“Thats one way of putting it, I suppose,” Jack grunted, not sounding to pleased with Aaron’s boorish description, “But yes, you have the basic idea down. Among other things, I’m a bit of an antiquarian. I have no ability to cast magic myself, but I enjoy tinkering with and collecting all sorts of relics for a number of purposes. For example…”

The albino pulled something from his pocket, and Aaron couldn’t have gleamed it’s purpose on the appearance alone. He’d have best described it as some sort of chip. A small circle, of an eggshell colored metal he couldn’t quite place. An even smaller circle sat atop of it, to what end, the bandit couldn’t be certain.

“The hell is this thing?” Aaron demanded, his gaze racing from the chip over to Jack and Lorna then back to the strange little device.

“Press the button,” Jack urged him wryly, “And you’ll find out.”

“You press it.” Aaron challenged.

“Oooh~” Jack cooed through the gust of the storm’s wicked winds, “Think it’s a trap, eh? Well, I suppose I can’t blame you. Hell, I wouldn’t trust myself if I were in your shoes.” he said, his finger hovering dangerously over the chip, like hooked bait above deep waters, “Let me show you, then.”

The albino pressed the button. Aaron didn’t peg Jack for a complete lunatic who’d hand off a bomb, so he didn’t flinch, expecting the entire Sloshed Goat to go up in a heavy ball of flame – he watched and waited, the stench of whiskey sitting on his baited breath. Over the splashing of rain and howl of wind, he heard the tell-tale guttural screech of gears grinding against each other.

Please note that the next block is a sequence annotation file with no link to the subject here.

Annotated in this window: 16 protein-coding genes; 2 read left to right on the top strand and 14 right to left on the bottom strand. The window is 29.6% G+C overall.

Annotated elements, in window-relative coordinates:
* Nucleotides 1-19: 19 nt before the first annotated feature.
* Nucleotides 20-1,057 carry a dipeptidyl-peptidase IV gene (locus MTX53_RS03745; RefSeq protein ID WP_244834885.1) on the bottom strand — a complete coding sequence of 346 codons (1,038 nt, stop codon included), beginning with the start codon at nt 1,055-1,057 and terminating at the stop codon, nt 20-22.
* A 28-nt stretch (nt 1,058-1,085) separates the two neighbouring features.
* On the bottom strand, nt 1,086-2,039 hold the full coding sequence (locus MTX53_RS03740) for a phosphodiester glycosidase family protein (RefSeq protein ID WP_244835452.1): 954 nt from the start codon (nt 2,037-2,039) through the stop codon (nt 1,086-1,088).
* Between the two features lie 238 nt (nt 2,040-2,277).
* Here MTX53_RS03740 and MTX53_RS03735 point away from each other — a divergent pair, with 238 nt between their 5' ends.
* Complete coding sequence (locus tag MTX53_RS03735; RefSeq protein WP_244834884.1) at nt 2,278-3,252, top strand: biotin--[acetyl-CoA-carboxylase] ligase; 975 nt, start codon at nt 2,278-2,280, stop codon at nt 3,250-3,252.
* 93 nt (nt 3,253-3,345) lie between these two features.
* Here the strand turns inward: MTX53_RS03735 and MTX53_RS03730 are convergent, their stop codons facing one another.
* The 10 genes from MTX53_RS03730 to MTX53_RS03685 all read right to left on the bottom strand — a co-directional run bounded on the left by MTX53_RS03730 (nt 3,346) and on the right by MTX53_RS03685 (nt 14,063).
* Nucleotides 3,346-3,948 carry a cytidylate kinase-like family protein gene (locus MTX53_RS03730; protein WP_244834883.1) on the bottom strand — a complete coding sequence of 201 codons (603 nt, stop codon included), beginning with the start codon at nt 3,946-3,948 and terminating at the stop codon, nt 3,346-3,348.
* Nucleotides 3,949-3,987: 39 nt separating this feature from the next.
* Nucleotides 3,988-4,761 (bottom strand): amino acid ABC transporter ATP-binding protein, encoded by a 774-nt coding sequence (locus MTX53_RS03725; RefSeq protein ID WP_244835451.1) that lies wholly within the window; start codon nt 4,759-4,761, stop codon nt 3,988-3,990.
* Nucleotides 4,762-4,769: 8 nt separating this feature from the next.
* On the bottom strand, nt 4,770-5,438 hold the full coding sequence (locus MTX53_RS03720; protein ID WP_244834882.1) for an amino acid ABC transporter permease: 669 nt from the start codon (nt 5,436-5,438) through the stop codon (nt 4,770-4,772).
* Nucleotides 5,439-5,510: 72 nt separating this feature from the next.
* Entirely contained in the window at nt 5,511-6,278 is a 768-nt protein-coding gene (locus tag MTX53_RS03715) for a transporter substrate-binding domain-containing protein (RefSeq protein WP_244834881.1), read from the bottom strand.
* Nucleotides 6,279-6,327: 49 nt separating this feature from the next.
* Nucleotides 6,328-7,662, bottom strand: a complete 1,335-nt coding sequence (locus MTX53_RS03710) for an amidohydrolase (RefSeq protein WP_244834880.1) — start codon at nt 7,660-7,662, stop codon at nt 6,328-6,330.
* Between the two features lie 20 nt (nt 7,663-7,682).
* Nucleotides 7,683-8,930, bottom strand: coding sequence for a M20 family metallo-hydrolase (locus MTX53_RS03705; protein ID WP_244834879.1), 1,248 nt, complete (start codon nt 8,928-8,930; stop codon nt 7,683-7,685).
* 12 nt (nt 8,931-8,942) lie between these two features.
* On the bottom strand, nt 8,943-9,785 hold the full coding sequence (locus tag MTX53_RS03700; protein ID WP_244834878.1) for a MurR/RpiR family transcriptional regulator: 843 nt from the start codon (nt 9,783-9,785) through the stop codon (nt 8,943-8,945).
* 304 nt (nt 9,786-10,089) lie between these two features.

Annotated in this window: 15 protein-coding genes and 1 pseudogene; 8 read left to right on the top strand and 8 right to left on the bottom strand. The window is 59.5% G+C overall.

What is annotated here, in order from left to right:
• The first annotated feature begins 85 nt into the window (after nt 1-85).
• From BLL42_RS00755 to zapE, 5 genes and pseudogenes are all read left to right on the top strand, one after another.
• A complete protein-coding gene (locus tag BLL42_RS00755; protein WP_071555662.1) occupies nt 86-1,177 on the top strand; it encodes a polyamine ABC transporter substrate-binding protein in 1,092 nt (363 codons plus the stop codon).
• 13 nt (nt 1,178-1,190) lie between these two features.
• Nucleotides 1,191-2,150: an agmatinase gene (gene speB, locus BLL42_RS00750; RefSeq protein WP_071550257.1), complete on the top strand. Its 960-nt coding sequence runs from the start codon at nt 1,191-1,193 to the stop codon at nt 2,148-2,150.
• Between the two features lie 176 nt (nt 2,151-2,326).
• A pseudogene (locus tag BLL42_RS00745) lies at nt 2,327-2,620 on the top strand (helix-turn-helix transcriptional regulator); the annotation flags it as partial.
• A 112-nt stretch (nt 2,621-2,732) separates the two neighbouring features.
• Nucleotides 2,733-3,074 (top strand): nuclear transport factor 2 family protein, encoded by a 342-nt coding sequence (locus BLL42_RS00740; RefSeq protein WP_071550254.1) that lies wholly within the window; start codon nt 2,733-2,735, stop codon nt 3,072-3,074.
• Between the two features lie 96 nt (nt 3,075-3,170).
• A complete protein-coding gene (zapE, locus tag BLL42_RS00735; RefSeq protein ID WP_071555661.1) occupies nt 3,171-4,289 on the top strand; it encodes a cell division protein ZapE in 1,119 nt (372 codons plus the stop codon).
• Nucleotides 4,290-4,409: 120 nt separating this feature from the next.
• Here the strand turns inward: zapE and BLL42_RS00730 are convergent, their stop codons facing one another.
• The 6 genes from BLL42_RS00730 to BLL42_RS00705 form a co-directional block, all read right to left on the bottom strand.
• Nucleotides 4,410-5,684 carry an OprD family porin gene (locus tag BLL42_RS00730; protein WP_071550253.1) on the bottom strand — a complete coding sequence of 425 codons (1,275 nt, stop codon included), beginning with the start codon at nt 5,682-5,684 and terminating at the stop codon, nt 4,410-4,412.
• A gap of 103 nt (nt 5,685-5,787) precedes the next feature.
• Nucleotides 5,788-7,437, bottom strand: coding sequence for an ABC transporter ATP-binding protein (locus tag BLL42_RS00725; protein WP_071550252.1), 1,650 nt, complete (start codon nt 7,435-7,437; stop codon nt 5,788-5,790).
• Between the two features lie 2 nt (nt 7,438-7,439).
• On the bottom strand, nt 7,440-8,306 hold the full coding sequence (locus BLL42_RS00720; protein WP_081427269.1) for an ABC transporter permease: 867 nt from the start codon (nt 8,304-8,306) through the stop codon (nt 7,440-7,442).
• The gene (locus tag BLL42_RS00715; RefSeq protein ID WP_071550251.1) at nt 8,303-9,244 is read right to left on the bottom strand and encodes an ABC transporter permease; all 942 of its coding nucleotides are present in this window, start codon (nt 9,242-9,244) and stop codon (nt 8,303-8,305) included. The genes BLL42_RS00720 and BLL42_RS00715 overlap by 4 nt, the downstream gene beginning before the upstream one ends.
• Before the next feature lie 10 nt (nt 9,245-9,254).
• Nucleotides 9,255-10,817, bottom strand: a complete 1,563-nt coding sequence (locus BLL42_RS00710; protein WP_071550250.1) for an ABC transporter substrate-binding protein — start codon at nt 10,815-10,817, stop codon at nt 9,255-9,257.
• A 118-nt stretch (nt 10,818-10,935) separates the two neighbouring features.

Then, like magic, the thing came to life.

Escaping out from under his finger, Jack’s little chip grew six legs. While each of it’s joints were connected by a polished gear, they were remarkably spider-like in design, and it scurried across the counter just like one. Wide-eyed, Aaron leaned back from his seat as the metal arachnid scuttled over to him and peered up with a single artificial eye, burning with an unnatural cyan light.

Jack caught the thing just as quickly as he brought it to life, twisting it’s little button and causing it’s appendages to retract back into it’s circular body. Tucking the chip back into his coat, a slick, sharp smile brushed it’s way onto the albino’s thin lips.

“See? This things just some worthless little toy, all things considered. Some relics can level entire towns, even obliterate entire battalions of men in an instant. They can take all sorts of different forms, Aaron.”

A heavy breath came from the bandit’s nose, “And just what the hell does that have to do with me?”

“You’ve seen that dam, haven’t you? The one right behind Riak?”

“Kinda hard to miss it.” Aaron spat like his intelligence was being challenged by such a worthlessly rhetorical question.

“That things been standing for hundreds of years. Longer than even the new genesis of monsters, perhaps.” Jack informed him, motioning towards the smirking, pretty face of Lorna, “People tend to underestimate the intelligence and ingenuity of their forefathers, but with the skills and resources of this country back in those days, there’d be no way they could create anything like that dam. Especially considering it’s barely been modified for it’s entire two centuries of life.”

“You know what that means, right?” Lorna butted in, swishing around the remaining wine in her glass, “They didn’t build it~ the old king of this country commissioned some geezer mage and lots of pro architects to build it. The design is pretty impressive, but there’s just a few things in place keeping the whole shebang held together~”